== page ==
Spring is the time of year when things turn green, temperatures rise, and people love to get outside. However, there are great fluctuations in springtime temperatures and weather patterns that can affect our ears and even lead to hearing loss. Consider the following ways you can prepare your ears for spring and get the most out of the season.

Rainy Days

The beauty of spring revolves around flowers breaking free from the frosty soil of winter and trees budding into the lush greenery of summer. All this growth requires a lot of rainwater to quench nature’s thirst. The bad news for those who wear hearing aids is that excess moisture can cause damage to the hearing aid microphone and receiver. To prevent this damage, be sure to use caution on rainy days. Wearing a hat that covers your ears and using an umbrella are great ways to keep the moisture at bay. It is also important to dry both your hands and your ears before you put your hearing aid in your ear.

Spring Pollen

Plants, flowers, and trees are making their emergence from winter dormancy, and pollen levels are at a high. For anyone who suffers from allergies, springtime can be as devastating as it is lovely. The allergic reactions people suffer create additional mucus production, which can clog the inner ear with fluid and wax. This increases pressure in the ears and can cause the eustachian tubes to swell, which makes hearing more difficult. If you suffer seasonal allergies, try antihistamines to manage them. For those who prefer a more holistic approach, a low-sodium diet including lots of fruits and vegetables along with exercise often helps.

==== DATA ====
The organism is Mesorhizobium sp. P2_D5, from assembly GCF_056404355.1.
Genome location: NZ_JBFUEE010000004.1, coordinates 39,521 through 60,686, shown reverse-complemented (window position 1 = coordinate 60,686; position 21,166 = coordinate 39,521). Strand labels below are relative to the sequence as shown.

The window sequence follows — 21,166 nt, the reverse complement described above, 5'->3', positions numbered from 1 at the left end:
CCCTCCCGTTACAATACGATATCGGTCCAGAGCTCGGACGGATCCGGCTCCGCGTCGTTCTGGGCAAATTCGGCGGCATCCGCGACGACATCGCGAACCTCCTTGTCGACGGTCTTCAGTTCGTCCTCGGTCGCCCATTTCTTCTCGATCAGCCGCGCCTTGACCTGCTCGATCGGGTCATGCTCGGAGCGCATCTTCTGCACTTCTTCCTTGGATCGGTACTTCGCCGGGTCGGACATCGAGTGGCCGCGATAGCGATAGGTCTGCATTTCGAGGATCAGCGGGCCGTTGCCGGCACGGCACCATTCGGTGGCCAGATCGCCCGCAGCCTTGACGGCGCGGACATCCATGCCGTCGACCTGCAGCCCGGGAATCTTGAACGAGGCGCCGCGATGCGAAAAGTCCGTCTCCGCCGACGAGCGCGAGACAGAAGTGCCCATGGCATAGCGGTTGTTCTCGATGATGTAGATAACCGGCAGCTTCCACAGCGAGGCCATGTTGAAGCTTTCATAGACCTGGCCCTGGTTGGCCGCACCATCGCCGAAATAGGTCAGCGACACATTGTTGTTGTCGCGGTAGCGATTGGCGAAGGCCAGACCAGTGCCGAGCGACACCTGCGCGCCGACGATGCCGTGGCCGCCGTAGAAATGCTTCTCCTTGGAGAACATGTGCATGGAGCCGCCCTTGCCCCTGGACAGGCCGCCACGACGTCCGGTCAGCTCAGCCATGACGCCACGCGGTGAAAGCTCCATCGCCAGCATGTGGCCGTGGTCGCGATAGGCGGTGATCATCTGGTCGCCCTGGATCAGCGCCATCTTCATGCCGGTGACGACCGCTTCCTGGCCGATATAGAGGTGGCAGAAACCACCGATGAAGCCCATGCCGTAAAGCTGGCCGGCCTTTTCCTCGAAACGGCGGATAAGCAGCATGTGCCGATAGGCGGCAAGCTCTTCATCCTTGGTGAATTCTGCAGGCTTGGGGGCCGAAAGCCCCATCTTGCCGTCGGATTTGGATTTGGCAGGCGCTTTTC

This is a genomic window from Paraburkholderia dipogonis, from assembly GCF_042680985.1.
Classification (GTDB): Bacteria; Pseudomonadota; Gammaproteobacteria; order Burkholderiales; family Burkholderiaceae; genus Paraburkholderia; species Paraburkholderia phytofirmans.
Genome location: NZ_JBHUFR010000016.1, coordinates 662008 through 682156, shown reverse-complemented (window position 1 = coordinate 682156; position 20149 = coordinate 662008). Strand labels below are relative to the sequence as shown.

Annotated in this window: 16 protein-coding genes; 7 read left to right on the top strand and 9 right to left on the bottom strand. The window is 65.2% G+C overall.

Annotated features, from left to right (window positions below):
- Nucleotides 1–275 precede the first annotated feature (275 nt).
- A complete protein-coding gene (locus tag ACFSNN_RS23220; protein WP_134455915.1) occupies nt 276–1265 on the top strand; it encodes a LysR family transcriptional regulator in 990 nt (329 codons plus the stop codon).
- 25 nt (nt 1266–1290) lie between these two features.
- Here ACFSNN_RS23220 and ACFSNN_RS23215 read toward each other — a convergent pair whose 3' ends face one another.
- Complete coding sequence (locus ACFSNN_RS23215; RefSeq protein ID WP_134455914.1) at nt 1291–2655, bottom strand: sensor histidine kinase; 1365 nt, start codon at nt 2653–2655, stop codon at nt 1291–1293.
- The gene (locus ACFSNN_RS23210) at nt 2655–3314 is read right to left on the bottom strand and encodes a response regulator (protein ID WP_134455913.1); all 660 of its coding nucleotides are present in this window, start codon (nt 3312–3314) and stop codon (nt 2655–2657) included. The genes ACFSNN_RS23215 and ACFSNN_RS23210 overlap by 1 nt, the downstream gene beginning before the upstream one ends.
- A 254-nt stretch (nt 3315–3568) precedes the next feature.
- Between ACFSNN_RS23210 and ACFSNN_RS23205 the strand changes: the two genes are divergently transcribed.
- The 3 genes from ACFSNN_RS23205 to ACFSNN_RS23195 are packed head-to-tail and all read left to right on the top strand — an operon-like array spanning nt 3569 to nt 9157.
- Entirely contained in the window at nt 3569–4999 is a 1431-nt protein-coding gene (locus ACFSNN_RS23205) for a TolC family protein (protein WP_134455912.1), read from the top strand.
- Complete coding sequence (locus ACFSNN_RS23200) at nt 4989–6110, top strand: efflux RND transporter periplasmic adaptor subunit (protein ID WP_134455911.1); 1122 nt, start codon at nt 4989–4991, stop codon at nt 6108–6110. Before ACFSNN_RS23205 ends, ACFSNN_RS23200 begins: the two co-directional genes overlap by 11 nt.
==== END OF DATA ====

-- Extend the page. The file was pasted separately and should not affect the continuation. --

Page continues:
The changing climate of spring is usually a welcome one, but it can often wreak havoc on our ears. Changes in barometric pressure make our ears pop and feel uncomfortable. If you add in the rainy weather and increase in allergens in the air, it can really take the fun out of the season. Take proper steps to protect your ears from these factors, and you can enjoy the season to its fullest.

Sources

https://www.angieslist.com/articles/are-your-ears-ready-spring.htm